The Negro has felt, with some justification, that the peace officer of the community provides no defense against the offending or offensive white man; and for an entirely different set of reasons the peace officer gives no protection against the offending Negro. Thus the Negro feels that he must be prepared at a moments notice, to protect his own life and take the consequence therefor. … Living in a climate of deep insecurity, Jesus, faced with so narrow a margin of civil guarantees, had to find some other basis upon which to establish a sense of well-being. … Deep from within that order he projected a dream, the logic of which would give to all the needful security. There would be room for all, and no man would be a threat to his brother. ‘The kingdom of God is within.’ ‘The Spirit of the Lord is upon me, because he hath anointed me to preach the gospel to the poor.’

I find this portrait of Jesus to be true to the Scriptures, and it reminds me to be true to Jesus in how I relate to my fellow human beings. Thurman then turns his attention to the shades of experience the African American (a term he did not use) has, and how the teachings of the poor and disinherited Jesus lifts the heart.


Fear is one of the persistent hounds of hell that dog the footsteps of the poor, the dispossessed, the disinherited…. it arises out of the sense of isolation and helplessness in the face of the varied dimensions of violence to which the underprivileged are exposed.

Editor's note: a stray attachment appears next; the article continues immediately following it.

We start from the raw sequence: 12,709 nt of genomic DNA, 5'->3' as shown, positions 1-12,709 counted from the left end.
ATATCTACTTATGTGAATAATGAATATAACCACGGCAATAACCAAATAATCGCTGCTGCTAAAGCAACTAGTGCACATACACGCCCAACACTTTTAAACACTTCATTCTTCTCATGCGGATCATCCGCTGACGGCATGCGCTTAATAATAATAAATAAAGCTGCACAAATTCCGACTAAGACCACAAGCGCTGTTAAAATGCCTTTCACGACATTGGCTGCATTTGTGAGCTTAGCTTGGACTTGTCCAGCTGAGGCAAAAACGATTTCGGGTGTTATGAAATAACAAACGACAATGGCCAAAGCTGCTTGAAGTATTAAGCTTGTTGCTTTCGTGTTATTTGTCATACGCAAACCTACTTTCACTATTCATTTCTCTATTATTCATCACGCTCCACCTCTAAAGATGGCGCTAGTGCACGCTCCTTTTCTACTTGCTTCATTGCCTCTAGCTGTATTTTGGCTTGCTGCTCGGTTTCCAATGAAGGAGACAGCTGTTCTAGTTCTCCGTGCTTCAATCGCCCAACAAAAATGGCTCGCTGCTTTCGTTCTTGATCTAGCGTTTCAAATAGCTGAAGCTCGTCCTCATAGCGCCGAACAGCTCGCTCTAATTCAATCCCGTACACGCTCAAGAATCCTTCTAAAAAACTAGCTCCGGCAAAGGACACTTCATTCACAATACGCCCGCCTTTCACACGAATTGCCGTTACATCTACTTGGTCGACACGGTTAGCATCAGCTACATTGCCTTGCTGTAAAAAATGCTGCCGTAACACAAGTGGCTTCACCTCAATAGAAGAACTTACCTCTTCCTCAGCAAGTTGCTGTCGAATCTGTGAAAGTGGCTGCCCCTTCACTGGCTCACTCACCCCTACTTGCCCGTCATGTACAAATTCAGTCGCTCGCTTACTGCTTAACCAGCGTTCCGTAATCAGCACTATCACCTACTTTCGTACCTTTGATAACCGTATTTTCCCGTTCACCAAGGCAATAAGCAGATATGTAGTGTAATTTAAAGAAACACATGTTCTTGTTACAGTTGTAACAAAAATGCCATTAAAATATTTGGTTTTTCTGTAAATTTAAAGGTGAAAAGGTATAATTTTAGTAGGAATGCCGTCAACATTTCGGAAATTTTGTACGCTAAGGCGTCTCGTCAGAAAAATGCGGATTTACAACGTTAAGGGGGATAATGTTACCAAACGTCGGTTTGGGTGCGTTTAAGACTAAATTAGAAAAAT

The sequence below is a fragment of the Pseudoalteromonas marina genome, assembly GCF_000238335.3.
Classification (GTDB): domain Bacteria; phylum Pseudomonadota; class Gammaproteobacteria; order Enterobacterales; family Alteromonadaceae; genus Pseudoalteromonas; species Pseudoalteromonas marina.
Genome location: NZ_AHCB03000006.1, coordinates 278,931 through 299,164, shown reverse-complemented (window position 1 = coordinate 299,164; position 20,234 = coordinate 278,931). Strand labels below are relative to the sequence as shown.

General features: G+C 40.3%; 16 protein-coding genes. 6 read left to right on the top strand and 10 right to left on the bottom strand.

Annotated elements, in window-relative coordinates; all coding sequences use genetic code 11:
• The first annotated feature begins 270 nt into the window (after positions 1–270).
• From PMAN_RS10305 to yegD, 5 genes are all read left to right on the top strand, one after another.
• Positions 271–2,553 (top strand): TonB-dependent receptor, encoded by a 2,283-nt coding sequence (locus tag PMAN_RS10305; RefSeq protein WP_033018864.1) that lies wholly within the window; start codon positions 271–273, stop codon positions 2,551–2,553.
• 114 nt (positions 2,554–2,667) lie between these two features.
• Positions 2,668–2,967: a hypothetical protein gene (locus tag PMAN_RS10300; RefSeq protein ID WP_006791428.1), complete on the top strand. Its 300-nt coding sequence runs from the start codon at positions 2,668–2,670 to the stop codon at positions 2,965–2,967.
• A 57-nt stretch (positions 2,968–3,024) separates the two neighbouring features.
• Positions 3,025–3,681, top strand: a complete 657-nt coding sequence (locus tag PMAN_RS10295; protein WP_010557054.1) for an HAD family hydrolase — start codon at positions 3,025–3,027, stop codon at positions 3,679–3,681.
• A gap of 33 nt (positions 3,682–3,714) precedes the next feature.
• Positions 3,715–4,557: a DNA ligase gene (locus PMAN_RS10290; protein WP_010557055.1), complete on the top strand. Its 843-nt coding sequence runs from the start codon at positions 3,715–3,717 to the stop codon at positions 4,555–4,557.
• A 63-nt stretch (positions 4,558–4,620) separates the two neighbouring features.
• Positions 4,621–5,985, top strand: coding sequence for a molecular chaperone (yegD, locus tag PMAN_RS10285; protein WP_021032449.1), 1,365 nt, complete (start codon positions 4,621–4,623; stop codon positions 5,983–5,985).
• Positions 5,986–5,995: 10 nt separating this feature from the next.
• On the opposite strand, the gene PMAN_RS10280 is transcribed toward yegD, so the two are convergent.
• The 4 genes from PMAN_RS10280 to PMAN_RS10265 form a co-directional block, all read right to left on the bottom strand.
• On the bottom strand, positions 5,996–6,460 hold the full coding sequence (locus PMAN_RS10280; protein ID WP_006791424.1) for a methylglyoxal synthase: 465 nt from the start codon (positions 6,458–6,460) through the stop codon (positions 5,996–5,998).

One expression of fear is the existence of segregation in society. “It is obvious that segregation can be established only between two groups that are unequal in power and control. … All over the world, wherever ghettos are found, the same basic elements appear – a fact which dramatizes the position of weakness and give the widest possible range to the policing effect of fear generated by the threat of violence. “

Thurman points to the teachings of Jesus that relate to finding a sense of self and security in the awareness of being a child of God. He shares the memory of his grandmother’s encouragements as she recounted the teachings of a certain slave minister who taught in secret religious meetings. She quoted him, “You – you are not niggers. you – you are not slaves. You are God’s children.” He says, “This established for them the ground of personal dignity, so that a profound sense of personal worth could absorb the fear reaction. … A man’s conviction that he is God’s child automatically tends to shift the basis of his relationship with all his fellows.”